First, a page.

When Suzanne Finnamore was 40, her husband came home one night, drank a couple martinis, told her she was beautiful, and said, ”I deserve happiness.” Then he said, ”Good-bye, darling,” and walked out, leaving Finnamore crouching on the floor of the entryway to their house, and their toddler son sleeping downstairs. In her funny, furious, and elegantly crafted memoir, Split, Finnamore takes brutally precise inventory of the toxic fallout of a failed marriage: the murderous rage, inappropriate lust, and general wretchedness. Anyone who has been through a shattering divorce, or even just watched one, will appreciate the candor and wit with which Finnamore describes the experience.
Finnamore, the author of bubbly novels about courtship and motherhood, was not entirely surprised by ”N’s” departure. For years, she had endured N’s vague dissatisfaction, not to mention the abruptly terminated cell phone calls and the volume of Zen poetry that turned up, lovingly inscribed in a feminine hand. When she asked questions, he accused her of being more of a prison warden than a wife. One of Finnamore’s first reactions to his departure — after reciting the Lord’s Prayer, calling her mother, and drinking a tumbler of mandarin-flavored vodka — was a disorienting giddiness. Alas, this was just the first nauseating dip on an emotional roller-coaster ride she records in chilling detail. She tries to win N back, then wishes him dead. She wishes herself dead, then concludes she’s too angry to die. She misses the homey rituals they shared, seduces him for a quickie — then feels contempt for this ”tall, crooked man with yellowing teeth and a leer.” Equally unpredictable are her friends’ reactions. ”Doll, you have no idea how I have longed for this day,” one declares, while another (unwisely) takes her hand and coos, ”You need to let it go.” Her mother, Bunny, arrives bearing a fifth of Jack Daniel’s and a half gallon of butter pecan ice cream. She has her own, unwelcome thoughts on the split. ”I’m sixty-six years old,” Bunny says. ”And if your husband isn’t having an affair, well. I’d be very surprised.”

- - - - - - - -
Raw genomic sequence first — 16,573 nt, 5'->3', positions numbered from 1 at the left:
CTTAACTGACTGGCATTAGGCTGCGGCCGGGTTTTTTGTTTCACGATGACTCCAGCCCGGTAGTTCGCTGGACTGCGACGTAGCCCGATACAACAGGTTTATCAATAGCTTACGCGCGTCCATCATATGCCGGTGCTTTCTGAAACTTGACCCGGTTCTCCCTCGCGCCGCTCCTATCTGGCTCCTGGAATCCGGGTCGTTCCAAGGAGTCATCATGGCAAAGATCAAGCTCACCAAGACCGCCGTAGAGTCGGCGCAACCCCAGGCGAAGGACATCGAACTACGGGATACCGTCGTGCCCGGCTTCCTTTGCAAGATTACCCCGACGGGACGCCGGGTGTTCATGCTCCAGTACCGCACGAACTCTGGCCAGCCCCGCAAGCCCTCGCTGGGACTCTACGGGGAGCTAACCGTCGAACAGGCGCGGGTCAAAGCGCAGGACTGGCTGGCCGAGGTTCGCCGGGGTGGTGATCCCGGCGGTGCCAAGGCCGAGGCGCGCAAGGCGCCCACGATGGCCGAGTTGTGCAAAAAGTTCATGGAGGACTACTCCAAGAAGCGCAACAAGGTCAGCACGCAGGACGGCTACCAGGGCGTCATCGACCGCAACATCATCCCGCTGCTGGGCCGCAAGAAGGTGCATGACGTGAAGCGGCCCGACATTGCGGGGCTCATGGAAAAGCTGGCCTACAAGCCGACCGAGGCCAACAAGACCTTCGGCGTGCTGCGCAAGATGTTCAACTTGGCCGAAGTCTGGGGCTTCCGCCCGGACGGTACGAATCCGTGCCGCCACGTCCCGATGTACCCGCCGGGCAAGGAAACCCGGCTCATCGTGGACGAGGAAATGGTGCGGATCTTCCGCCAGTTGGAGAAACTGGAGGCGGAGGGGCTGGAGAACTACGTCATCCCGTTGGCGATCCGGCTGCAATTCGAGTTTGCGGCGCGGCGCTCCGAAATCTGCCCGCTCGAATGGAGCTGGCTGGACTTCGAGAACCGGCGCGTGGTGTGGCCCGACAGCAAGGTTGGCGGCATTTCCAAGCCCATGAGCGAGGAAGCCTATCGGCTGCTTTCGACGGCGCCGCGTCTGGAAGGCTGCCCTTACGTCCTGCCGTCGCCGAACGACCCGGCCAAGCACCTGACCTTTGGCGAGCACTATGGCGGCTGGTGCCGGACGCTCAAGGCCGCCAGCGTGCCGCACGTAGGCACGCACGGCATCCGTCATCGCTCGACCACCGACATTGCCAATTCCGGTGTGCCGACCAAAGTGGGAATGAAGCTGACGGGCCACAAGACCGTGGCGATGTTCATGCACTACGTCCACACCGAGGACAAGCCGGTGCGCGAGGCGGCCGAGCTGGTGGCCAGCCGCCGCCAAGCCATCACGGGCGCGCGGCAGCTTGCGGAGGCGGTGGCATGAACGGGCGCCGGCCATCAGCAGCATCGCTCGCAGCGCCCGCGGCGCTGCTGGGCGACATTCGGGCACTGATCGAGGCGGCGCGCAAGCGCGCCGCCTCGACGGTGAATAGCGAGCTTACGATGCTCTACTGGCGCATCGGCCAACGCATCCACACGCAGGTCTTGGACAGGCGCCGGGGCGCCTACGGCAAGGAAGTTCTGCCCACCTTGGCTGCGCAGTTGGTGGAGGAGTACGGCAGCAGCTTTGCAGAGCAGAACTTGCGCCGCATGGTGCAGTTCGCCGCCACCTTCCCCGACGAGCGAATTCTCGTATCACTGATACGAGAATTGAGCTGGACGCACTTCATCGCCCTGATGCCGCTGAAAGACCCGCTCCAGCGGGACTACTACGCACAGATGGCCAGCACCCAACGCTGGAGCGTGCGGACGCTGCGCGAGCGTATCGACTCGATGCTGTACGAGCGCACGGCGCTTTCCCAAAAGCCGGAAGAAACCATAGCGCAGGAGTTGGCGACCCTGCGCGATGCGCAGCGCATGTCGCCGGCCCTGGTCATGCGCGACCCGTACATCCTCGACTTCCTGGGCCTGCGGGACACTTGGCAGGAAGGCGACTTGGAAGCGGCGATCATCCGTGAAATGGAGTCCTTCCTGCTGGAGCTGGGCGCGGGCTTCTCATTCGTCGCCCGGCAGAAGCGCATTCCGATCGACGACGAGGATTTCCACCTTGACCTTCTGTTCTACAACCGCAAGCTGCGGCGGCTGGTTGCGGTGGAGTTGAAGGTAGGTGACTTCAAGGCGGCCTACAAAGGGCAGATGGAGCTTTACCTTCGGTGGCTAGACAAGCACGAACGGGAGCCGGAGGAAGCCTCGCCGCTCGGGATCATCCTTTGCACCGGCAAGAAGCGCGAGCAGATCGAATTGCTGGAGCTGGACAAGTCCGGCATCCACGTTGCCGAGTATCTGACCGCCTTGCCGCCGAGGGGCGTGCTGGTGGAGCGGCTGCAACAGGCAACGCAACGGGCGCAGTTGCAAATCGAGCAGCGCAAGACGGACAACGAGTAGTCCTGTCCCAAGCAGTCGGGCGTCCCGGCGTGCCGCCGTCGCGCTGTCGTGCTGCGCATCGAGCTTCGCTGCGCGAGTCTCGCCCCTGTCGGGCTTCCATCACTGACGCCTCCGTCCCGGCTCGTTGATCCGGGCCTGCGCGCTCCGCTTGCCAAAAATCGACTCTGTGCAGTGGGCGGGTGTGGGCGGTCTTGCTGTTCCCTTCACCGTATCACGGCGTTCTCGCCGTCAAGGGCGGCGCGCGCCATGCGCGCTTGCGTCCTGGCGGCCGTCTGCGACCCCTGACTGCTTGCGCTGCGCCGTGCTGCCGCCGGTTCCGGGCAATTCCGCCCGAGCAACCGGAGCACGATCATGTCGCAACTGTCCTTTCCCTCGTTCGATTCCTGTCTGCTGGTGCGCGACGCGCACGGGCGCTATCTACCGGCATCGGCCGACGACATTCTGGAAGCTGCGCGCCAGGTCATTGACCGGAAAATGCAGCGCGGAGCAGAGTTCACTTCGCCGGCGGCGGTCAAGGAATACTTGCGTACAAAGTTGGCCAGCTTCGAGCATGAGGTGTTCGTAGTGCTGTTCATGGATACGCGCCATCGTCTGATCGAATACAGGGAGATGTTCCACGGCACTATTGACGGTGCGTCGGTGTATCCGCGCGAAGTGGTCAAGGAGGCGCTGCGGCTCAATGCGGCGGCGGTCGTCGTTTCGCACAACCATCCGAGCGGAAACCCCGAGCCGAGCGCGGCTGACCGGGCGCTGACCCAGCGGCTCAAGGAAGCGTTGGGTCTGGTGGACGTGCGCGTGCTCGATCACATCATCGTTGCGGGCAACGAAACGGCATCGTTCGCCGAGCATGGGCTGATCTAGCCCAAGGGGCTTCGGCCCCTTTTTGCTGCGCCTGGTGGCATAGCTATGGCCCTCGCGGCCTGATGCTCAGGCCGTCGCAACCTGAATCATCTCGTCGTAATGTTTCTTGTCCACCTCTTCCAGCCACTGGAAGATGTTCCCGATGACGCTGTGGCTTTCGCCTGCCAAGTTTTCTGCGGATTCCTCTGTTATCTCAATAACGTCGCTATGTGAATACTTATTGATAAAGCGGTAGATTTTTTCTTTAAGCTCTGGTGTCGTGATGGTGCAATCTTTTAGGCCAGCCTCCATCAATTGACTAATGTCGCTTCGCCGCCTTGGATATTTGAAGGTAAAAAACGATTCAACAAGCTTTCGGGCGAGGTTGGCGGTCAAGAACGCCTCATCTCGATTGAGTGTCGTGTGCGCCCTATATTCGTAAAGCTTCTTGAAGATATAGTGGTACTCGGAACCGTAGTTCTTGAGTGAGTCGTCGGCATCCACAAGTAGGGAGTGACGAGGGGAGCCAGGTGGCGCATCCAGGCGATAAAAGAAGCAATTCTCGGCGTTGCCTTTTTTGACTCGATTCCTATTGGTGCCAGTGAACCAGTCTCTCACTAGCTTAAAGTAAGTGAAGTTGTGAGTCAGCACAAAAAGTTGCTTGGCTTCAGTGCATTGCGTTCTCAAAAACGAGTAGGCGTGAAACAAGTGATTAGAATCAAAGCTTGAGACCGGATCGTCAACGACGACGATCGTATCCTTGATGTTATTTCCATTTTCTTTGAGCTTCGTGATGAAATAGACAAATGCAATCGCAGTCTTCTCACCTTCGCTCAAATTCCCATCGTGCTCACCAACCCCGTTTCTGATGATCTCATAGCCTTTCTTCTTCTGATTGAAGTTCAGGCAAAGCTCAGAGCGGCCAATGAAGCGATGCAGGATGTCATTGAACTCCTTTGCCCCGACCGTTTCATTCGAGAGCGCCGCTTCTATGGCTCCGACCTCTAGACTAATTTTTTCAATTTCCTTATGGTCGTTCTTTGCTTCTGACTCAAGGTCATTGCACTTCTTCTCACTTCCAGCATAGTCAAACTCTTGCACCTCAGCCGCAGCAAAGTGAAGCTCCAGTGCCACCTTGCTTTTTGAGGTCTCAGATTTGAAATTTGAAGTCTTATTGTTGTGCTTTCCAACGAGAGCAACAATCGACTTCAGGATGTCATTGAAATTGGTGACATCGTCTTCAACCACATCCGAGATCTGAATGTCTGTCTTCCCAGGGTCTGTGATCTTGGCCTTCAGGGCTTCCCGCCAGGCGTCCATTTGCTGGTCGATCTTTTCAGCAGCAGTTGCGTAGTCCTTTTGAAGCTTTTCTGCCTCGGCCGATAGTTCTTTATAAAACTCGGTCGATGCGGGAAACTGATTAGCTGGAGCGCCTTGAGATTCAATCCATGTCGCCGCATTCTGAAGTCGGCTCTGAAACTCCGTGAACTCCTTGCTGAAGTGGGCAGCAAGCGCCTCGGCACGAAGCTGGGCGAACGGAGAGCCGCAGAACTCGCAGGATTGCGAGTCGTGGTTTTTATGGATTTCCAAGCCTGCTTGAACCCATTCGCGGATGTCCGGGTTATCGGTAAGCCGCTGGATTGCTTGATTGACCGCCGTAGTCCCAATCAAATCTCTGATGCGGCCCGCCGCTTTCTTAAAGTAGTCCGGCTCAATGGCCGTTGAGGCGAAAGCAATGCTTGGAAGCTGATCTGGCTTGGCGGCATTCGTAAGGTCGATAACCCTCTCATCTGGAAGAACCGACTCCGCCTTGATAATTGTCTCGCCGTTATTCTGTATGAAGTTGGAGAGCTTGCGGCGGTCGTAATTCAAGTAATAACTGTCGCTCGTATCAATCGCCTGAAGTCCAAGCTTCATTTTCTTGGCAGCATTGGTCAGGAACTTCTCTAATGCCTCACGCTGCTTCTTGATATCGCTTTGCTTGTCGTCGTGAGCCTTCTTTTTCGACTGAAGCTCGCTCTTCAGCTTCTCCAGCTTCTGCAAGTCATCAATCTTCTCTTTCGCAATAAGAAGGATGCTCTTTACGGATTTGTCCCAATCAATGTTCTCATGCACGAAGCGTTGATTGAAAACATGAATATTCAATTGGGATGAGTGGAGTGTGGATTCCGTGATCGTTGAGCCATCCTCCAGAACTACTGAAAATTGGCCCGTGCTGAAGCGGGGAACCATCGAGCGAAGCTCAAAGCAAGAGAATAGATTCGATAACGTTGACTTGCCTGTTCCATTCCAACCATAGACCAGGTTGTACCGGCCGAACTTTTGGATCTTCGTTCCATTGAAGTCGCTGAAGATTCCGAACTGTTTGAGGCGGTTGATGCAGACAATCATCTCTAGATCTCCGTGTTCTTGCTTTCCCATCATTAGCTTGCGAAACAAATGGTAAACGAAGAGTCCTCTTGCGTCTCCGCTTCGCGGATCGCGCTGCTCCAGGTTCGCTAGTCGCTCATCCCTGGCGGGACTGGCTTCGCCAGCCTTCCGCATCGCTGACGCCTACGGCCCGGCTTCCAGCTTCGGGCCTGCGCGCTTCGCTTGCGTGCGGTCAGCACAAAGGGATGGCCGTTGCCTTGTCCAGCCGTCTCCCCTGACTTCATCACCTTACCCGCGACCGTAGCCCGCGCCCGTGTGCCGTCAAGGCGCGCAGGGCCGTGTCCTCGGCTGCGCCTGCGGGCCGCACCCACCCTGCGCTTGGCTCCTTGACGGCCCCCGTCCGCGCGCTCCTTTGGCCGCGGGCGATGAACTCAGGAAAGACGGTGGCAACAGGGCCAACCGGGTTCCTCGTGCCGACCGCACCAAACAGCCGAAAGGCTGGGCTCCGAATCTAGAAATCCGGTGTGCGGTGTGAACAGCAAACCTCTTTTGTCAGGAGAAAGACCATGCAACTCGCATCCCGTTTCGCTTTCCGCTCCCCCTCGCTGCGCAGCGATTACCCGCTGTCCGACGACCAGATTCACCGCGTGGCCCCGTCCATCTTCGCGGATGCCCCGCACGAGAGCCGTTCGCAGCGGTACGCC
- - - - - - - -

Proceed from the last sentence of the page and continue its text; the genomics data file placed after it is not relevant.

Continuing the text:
Bunny — whom Finnamore writes about with affection and awe — turns out to be correct, as Finnamore learns when her son returns from a trip to the zoo with N and a lovely young woman. The confirmation of N’s betrayal inspires a fresh eruption of the mingled grief and fury that make divorce so exquisitely painful. As Finnamore laments to her mother: ”Can I just please have one consistent feeling about this person?” Bunny, as usual, knows best: ”You’d be the first.” B+